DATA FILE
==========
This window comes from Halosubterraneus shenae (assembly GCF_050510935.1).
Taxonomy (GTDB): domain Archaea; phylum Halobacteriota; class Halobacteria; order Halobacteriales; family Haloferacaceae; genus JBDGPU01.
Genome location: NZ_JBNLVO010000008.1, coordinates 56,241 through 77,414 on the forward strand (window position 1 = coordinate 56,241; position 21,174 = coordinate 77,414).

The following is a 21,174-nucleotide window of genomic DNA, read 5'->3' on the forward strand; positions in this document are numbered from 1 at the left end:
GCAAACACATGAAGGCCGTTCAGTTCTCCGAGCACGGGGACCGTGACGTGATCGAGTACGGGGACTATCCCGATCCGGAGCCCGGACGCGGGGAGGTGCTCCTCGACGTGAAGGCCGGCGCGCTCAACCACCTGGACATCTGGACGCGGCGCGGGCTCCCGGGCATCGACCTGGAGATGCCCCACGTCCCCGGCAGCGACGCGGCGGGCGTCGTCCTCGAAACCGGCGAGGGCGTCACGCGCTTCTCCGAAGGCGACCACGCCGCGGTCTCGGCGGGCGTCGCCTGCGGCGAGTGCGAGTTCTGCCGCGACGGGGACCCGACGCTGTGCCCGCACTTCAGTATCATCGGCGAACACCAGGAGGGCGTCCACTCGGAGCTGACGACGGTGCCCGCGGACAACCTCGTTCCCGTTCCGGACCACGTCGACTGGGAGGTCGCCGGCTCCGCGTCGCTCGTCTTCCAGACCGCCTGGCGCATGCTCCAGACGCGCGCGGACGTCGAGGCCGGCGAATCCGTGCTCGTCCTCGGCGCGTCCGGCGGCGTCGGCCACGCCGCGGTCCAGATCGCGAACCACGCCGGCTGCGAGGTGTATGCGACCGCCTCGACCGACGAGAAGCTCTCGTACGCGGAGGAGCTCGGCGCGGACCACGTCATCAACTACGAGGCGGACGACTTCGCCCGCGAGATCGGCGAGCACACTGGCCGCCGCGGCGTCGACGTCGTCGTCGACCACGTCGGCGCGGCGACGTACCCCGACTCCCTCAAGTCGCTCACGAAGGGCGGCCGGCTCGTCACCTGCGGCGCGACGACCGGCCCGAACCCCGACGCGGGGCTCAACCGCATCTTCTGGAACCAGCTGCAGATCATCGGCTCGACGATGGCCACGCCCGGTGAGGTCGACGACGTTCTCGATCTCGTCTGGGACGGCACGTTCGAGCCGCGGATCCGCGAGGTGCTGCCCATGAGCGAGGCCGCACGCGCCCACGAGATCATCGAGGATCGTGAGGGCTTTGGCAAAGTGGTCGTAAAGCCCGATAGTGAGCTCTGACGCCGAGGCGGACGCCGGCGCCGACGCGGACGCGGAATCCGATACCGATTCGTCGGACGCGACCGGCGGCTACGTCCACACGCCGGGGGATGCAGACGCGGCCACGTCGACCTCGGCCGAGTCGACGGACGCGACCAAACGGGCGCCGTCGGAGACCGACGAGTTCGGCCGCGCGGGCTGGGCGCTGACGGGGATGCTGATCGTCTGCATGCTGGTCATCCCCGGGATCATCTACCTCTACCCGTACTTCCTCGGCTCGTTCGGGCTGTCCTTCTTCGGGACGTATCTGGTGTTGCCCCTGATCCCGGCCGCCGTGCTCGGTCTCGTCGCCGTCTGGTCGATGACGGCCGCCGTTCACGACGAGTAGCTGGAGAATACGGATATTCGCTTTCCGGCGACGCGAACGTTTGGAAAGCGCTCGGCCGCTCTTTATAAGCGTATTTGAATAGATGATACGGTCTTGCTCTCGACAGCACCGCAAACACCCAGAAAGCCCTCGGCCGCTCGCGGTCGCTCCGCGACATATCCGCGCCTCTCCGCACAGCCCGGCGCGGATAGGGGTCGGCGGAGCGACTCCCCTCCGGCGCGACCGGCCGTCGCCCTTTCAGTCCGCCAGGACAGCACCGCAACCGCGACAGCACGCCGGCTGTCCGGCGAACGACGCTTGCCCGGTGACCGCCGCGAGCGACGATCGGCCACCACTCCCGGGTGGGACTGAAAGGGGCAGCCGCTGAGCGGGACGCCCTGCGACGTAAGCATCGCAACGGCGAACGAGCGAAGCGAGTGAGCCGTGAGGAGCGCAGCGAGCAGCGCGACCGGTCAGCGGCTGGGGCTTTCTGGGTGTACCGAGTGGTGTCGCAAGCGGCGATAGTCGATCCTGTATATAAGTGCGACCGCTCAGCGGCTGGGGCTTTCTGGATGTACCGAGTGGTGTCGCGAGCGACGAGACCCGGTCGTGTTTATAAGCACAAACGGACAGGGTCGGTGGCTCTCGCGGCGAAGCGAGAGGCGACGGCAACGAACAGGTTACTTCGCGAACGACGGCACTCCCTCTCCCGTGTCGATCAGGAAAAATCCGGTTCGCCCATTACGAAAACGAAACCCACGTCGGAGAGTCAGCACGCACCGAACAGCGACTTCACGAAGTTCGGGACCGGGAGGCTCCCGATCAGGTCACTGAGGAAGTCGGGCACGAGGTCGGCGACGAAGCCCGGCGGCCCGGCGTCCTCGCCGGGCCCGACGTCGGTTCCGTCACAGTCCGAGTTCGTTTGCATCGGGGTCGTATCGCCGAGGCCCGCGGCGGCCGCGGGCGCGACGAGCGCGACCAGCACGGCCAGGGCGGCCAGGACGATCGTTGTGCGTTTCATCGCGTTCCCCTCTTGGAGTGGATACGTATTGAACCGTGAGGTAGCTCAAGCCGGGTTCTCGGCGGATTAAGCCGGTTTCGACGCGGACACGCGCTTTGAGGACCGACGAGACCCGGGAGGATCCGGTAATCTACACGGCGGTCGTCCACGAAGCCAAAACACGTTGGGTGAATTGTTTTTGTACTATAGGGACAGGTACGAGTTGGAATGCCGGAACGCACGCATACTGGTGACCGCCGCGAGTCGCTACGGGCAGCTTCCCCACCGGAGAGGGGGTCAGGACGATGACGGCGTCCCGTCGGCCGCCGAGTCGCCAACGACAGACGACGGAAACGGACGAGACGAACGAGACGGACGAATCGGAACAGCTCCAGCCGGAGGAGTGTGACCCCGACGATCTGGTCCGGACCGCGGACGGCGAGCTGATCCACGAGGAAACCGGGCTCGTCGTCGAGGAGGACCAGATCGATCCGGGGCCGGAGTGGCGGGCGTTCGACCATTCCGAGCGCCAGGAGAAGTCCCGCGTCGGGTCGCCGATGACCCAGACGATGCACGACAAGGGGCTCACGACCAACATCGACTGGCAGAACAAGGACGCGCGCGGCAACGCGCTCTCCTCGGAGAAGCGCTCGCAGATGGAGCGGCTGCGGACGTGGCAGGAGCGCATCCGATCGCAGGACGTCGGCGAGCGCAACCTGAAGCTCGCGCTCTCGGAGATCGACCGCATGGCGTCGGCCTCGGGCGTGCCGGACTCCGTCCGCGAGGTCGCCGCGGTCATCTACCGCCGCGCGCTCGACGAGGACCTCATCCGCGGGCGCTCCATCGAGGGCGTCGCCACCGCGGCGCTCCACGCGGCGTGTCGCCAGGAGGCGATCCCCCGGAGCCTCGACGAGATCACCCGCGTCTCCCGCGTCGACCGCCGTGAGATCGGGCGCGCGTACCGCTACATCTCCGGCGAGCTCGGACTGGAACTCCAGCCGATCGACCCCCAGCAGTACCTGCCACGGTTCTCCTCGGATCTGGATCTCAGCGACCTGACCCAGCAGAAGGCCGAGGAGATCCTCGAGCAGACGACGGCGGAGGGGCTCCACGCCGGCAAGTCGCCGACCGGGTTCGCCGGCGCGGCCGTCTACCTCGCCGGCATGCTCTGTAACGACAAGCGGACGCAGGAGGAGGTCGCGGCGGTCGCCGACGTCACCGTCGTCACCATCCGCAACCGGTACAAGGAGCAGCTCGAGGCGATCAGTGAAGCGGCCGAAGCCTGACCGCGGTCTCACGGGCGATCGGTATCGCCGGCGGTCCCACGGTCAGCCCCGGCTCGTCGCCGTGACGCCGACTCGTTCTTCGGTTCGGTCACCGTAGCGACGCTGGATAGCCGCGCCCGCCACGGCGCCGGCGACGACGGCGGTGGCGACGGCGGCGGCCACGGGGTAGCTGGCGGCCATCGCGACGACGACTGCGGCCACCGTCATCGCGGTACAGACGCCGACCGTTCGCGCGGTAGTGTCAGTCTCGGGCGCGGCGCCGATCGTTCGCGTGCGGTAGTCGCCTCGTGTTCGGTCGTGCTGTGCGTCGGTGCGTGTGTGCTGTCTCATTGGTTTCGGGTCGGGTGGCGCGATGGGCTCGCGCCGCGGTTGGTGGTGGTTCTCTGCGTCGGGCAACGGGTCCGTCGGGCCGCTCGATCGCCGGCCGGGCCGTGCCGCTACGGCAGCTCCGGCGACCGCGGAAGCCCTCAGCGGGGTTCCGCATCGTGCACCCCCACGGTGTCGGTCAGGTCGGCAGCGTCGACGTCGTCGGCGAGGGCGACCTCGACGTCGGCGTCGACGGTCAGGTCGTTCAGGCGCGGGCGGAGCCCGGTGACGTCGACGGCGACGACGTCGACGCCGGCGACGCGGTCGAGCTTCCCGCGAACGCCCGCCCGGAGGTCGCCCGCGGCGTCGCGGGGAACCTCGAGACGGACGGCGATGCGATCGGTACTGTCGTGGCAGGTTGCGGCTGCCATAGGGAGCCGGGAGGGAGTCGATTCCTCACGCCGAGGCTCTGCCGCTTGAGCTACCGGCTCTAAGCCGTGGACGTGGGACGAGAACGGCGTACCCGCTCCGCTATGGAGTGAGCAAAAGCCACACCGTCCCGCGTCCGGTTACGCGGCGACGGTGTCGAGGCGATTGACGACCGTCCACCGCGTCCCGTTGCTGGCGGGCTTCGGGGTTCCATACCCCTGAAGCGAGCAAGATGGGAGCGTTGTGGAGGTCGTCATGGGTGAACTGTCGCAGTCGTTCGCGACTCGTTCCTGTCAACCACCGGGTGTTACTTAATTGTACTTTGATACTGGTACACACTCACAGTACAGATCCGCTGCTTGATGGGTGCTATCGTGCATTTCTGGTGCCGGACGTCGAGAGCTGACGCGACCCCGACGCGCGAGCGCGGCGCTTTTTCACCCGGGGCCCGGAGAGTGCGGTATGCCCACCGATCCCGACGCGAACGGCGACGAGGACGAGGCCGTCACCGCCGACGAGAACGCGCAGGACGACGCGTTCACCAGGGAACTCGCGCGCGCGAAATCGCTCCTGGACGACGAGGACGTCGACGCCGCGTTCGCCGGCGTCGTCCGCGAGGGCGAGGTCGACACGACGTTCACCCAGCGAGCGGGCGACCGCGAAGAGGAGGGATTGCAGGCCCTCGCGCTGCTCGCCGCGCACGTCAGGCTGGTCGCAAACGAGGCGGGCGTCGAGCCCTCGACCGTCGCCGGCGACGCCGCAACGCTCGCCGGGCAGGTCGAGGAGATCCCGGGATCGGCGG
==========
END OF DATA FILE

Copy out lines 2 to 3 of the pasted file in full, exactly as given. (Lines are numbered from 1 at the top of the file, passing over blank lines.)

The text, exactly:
Taxonomy (GTDB): domain Archaea; phylum Halobacteriota; class Halobacteria; order Halobacteriales; family Haloferacaceae; genus JBDGPU01.
Genome location: NZ_JBNLVO010000008.1, coordinates 56,241 through 77,414 on the forward strand (window position 1 = coordinate 56,241; position 21,174 = coordinate 77,414).